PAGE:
I just finished writing a paper for the Computer Aided Legal Instruction Conference (CALI) in June, called “Research in a Digital World -or- Personal Knowledge Management for Legal Researchers“. From the executive summary:
The increasing volume of digital information with which researchers work is making the task of finding, capturing, organizing and eventually collaborating with digital data more difficult. Electronic information in multiple formats sitting in multiple silos of data present a challenge to researchers who have difficulty finding a specific piece of information in a timely fashion.
The two major benefits that come from effective knowledge management and knowledge sharing are an increase in the speed and quality of the research being performed. Less time is spent looking for information that has already been identified or created, so that more time can be spent in analyzing and associating disparate pieces of information. Modern electronic tools make possible collaboration between colleagues that in the past would have been difficult, expensive, or impossible. Voice and video conferencing over high speed research networks can facilitate real time collaboration at a fraction of the cost in time and money of flying members of a research team to a central location. On line collaboration tools can greatly facilitate group document creation and editing, and when it comes time to polish the final product, real time document editing makes it possible for groups scattered around the world to review a document together and make edits together.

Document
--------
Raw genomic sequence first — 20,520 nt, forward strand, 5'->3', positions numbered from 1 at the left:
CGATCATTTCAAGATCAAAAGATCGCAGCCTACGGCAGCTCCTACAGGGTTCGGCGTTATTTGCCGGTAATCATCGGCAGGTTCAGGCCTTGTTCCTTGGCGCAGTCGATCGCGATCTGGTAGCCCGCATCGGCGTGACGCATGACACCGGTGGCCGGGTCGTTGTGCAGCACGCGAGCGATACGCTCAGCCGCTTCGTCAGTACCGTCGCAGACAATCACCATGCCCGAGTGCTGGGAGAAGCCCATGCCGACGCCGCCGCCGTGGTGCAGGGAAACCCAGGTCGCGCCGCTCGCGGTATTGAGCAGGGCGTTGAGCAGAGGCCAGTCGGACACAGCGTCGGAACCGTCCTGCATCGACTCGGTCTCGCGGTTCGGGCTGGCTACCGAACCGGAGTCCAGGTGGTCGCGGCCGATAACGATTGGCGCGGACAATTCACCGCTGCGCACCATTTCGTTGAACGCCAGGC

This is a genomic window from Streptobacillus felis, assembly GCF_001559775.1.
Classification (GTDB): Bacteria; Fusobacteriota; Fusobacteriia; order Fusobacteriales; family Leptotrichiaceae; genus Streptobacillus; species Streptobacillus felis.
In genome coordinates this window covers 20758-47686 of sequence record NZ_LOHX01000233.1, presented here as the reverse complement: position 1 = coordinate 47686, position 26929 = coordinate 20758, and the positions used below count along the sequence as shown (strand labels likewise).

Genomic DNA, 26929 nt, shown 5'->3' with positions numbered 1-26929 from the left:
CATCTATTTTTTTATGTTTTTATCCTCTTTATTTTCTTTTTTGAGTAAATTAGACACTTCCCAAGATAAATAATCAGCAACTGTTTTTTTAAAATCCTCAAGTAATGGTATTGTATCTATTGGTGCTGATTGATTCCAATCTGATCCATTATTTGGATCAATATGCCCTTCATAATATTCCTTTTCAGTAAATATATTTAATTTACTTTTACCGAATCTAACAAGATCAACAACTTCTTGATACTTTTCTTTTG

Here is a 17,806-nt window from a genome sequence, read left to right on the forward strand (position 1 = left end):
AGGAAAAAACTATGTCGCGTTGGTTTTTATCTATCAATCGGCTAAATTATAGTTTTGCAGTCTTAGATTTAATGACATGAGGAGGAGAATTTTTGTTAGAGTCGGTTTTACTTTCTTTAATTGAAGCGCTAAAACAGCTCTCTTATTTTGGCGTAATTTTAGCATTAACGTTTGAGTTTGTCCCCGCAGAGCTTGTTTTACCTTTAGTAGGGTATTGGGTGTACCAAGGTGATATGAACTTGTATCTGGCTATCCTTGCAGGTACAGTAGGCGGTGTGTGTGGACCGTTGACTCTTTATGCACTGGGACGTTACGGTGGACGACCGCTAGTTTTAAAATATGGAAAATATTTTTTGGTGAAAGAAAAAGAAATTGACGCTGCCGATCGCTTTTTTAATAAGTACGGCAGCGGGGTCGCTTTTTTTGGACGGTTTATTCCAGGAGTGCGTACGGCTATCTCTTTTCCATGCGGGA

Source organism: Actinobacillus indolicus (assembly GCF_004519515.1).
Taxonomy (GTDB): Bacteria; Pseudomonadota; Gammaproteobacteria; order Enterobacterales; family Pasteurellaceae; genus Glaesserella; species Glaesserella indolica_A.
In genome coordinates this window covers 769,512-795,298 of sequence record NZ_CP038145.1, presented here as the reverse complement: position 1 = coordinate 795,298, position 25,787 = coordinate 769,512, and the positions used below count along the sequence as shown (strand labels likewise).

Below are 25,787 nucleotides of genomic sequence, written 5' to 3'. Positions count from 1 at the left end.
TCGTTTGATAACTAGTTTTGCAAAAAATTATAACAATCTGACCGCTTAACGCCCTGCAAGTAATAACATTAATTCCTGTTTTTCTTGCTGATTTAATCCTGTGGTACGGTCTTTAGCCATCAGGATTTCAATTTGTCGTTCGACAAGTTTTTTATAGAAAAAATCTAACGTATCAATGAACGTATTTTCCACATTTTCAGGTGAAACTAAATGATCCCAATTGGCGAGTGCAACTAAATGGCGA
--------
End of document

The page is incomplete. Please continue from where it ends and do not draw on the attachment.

Once researchers have the appropriate software to manage their data and help them collaborate, they need to make sure that they also have the appropriate hardware and infrastructure to take full advantage of the benefits the new software will give them. Access to high speed research networks is a must for video and voice conferencing, as well as real time document editing. An average desktop computer with two monitors, instead of the traditional single monitor, will give researchers a 10% + boost in productivity. Finally a web camera and good quality head phone/microphone rounds out a well equipped research workstation.
Whether they realize it or not, most researchers are struggling with the mountains of digital data that they have accumulated during their careers. If shown the tools available to them to find, capture and collaborate, many, if not most, will start to use some of these knowledge management tools to increase their productivity and effectively manage and collaborate with their data.